Archive for June, 2008

one for the barbeque: lamb koftas

June 26, 2008

Is it barbeque weather where you are? Even if it isn’t, why not try these lamb koftas? They’re really quick to assemble and taste great fried or grilled on a barbeque. Serve with couscous or with pitta bread and a yoghurt and cucumber dip.

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on Venezuelan Black: marinated roast pork

June 19, 2008

As I’ve mentioned before, we eat a lot more pork now that we’re living in East Anglia. Sometimes the best part of a roast pork dinner is the crackling. Yes, you read that correctly, sometimes the crackling is even better than the roast potatoes! We’re very lucky because the cuts we buy from our local farm shop yield the most delicious crackling. I didn’t think we could make it any better, but press some crushed fennel seeds deep into the fat and, oh my, the crackling is heavenly!

See, I’ve digressed already – back to the purpose of the post: the Venezuelan Black marinade. To inject the marinade into the flesh, you’ll need a syringe. I bought a silicone baster with a detachable stainless steel injector.

It did leave holes in the meat and some of the liquid did ooze back out but the cooked joint was moist with a delicate flavour and the juices in the roasting tin produced the best gravy we’ve had in a while.

We used boneless pork leg that had a lovely marbling of fat. Get your butcher to score the fat.

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lamb filo triangles

June 11, 2008

Filo pastry is one of those products that seem to last forever. No matter how many times I take out a batch of silky smooth rectangles, I never manage to get to the end of the box. After last week’s attempt at a variation on tarte tatin, which mrB said needed more work, I thought it wise to go for a savoury dish. There’s something moreish about moist fillings encased in crisp, buttery parcels. And this time, mrB was more than happy with the results of my baking efforts.

These triangular parcels are filled with a sweet and spicy lamb mixture. The sweet part comes from a handful of chopped dates and the spicy part from a harissa-style paste. If you have some harissa to hand, you can substitute it for the paste.

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the cupboard was bare: pasta bake

June 5, 2008

Besides tending the garden, I’ve been doing a fair amount of reading in recent weeks, including chef autobiographies as well as the usual cookery books. One of the autobiographies I thoroughly enjoyed and found difficult to put down was White Slave. In this book, Marco Pierre White describes a party where everyone is hungry but the host’s cupboards are bare. He volunteers to cook and in the kitchen he finds some onions, pasta, tomato puree, garlic and bacon, and serves up an amazing pasta dish inspired by the way his mother used to make it.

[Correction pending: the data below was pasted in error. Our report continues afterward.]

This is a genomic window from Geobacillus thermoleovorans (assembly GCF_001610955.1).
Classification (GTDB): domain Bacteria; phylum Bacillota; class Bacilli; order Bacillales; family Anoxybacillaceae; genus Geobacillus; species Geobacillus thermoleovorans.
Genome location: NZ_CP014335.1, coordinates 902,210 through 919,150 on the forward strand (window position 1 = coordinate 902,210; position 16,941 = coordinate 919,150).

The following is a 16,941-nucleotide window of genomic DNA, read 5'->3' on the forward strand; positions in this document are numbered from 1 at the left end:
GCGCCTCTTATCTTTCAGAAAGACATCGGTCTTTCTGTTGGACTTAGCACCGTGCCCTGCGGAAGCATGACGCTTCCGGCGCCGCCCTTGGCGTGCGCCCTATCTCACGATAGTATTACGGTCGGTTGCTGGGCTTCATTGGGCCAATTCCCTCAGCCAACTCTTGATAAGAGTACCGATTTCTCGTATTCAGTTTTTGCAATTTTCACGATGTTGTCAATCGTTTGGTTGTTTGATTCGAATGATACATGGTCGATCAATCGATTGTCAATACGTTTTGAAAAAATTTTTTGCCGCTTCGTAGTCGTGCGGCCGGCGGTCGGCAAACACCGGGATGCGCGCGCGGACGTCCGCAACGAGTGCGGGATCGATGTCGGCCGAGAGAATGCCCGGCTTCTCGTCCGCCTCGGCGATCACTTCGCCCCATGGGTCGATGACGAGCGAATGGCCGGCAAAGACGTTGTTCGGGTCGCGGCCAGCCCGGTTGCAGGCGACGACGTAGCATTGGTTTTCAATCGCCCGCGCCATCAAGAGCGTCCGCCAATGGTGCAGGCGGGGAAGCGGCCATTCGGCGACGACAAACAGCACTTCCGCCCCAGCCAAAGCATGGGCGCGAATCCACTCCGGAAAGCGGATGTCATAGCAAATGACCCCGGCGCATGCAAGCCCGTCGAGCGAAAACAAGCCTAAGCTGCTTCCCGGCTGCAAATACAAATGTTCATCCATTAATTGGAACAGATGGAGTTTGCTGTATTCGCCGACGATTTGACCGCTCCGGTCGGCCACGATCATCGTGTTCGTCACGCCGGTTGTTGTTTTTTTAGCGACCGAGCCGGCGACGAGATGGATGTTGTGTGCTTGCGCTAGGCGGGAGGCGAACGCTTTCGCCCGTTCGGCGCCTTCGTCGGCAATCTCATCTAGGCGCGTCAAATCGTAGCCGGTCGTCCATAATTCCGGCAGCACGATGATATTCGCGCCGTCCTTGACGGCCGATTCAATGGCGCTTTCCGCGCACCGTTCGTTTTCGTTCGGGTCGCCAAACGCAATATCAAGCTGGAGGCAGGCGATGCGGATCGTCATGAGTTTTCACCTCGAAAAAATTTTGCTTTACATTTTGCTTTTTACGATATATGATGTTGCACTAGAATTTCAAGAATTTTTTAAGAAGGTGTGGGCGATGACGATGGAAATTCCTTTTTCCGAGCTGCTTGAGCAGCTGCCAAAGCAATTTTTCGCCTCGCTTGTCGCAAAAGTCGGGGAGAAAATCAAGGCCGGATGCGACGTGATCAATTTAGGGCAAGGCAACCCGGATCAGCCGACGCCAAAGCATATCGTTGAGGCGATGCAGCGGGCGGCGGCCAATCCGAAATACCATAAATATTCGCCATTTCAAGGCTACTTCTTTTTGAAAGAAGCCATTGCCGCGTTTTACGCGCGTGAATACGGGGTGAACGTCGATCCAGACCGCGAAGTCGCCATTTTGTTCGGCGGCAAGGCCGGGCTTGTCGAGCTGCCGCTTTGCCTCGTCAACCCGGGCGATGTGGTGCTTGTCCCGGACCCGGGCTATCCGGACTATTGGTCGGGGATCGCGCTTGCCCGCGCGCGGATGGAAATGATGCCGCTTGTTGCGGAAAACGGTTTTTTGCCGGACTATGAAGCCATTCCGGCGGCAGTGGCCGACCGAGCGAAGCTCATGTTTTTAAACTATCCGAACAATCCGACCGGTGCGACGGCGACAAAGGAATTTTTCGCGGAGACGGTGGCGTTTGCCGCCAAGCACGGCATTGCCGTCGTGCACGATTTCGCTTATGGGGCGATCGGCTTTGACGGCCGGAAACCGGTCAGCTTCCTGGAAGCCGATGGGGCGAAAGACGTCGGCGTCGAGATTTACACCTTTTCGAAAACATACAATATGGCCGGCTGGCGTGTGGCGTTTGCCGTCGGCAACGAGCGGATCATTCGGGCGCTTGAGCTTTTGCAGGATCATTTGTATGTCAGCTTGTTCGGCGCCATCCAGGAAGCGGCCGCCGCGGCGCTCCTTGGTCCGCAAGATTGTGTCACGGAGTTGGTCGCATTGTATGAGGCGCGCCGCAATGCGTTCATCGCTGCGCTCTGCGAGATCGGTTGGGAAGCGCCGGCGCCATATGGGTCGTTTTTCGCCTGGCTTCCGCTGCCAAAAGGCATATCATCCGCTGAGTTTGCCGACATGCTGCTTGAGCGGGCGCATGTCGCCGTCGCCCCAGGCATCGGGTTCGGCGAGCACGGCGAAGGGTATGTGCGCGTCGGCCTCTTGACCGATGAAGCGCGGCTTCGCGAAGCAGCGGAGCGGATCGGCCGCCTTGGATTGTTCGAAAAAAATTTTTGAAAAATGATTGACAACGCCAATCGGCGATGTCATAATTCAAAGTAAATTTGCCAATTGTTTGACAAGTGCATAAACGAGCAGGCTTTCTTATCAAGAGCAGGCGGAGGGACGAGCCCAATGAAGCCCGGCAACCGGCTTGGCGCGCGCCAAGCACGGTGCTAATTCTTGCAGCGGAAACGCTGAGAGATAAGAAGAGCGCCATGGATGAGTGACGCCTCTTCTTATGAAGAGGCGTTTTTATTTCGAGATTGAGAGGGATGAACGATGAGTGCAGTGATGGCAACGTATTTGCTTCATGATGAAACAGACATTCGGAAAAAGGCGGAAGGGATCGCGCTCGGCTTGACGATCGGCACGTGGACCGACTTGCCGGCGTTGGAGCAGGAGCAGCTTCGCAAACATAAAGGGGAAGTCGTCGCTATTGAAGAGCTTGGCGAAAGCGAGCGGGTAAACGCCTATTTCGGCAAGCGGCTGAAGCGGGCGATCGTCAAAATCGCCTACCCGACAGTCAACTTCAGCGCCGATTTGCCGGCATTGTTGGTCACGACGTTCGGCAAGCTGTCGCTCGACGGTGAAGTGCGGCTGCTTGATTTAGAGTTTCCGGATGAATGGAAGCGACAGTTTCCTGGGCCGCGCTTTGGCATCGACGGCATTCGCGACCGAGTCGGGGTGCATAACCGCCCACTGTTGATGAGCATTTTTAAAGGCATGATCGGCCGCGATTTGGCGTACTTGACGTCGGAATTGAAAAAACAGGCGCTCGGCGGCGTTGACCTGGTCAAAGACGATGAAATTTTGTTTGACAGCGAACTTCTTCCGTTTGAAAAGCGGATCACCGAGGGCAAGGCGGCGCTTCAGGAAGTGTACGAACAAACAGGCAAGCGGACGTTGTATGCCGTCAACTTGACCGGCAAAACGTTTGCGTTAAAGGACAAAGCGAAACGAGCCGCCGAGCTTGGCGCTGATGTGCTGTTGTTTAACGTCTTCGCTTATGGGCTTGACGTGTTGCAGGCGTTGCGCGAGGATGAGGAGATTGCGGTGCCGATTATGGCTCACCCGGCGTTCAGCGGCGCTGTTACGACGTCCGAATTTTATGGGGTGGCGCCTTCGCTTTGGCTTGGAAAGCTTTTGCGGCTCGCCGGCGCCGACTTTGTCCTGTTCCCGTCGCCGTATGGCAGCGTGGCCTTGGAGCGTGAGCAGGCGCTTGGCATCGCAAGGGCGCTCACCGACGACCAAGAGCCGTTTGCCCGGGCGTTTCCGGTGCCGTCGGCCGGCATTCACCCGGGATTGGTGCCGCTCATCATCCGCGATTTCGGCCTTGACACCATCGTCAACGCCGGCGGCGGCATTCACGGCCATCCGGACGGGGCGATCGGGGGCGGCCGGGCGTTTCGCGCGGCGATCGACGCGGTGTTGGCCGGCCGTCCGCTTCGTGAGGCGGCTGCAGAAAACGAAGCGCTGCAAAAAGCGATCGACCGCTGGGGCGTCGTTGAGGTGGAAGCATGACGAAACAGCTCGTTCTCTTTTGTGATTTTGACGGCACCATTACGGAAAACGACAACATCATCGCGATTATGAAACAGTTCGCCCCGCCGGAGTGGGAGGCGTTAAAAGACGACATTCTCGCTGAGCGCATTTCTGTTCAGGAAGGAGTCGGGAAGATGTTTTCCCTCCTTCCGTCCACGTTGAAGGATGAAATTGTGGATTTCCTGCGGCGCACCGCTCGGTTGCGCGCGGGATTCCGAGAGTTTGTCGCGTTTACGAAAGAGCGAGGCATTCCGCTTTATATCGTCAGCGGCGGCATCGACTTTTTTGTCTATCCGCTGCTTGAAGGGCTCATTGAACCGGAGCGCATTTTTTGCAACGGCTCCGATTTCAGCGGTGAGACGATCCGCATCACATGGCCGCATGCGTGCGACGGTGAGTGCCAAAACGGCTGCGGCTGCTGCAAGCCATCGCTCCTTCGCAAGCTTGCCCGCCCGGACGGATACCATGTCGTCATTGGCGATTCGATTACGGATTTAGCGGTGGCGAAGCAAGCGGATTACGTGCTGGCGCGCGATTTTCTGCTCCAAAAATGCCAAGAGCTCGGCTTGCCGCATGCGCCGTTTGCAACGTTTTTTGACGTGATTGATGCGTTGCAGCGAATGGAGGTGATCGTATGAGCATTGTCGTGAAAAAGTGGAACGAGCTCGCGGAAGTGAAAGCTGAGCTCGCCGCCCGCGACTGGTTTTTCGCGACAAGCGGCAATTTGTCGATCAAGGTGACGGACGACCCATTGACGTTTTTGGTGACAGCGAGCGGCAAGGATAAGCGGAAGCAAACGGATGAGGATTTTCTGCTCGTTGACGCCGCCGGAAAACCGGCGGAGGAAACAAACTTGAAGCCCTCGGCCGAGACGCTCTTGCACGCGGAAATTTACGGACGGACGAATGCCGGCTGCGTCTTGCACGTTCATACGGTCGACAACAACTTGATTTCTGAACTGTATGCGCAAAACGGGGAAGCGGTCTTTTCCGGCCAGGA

I remember a similar evening when I was a student – no party, but the same empty cupboard scenario. Back in the early nineties, my weekly food budget was about ¬£10. In my shopping basket there would usually be a carton of milk, some rashers of bacon, a piece of meat, onions, carrots, potatoes and either some cheese or eggs, but never both. At the end of one particular week, I’d eaten all the interesting stuff and was left with an onion, a tiny piece of cheese and a limp carrot. One of my housemates rose to the challenge of cooking me dinner using those seemingly limited ingredients, together with whatever we could find in our store cupboards.

Using my leftovers she cooked the tastiest dinner I’d had all week. Carrot salad with a dressing to start, followed by a grilled pasta bake. I’ve tried to recreate the pasta dish here.

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a few pounds of rhubarb: turn it into a fool

June 3, 2008

I’ve been away for a few weeks now, tending our new vegetable plot and herb garden. The weather has been so miserable the last few days that I can no longer continue using the garden as an excuse for not blogging.

So what have mrB and I been cooking recently? A lot of rhubarb. One of my regular stalls at Bury St Edmunds market had a big display with lovely pink stems. I couldn’t resist and even got sucked into their special offer.

I made up a big batch of rhubarb and ginger and it’s been waiting in the wings for some action on our counter tops. Some of it featured in a crumble, only this time I swapped half the flour for some rolled oats to make a topping with more bite. Some of it appeared in a sauce for a pork belly and noodle dish, from¬†Jamie at Home. And the last of it was blitzed into this delicious rhubarb fool.

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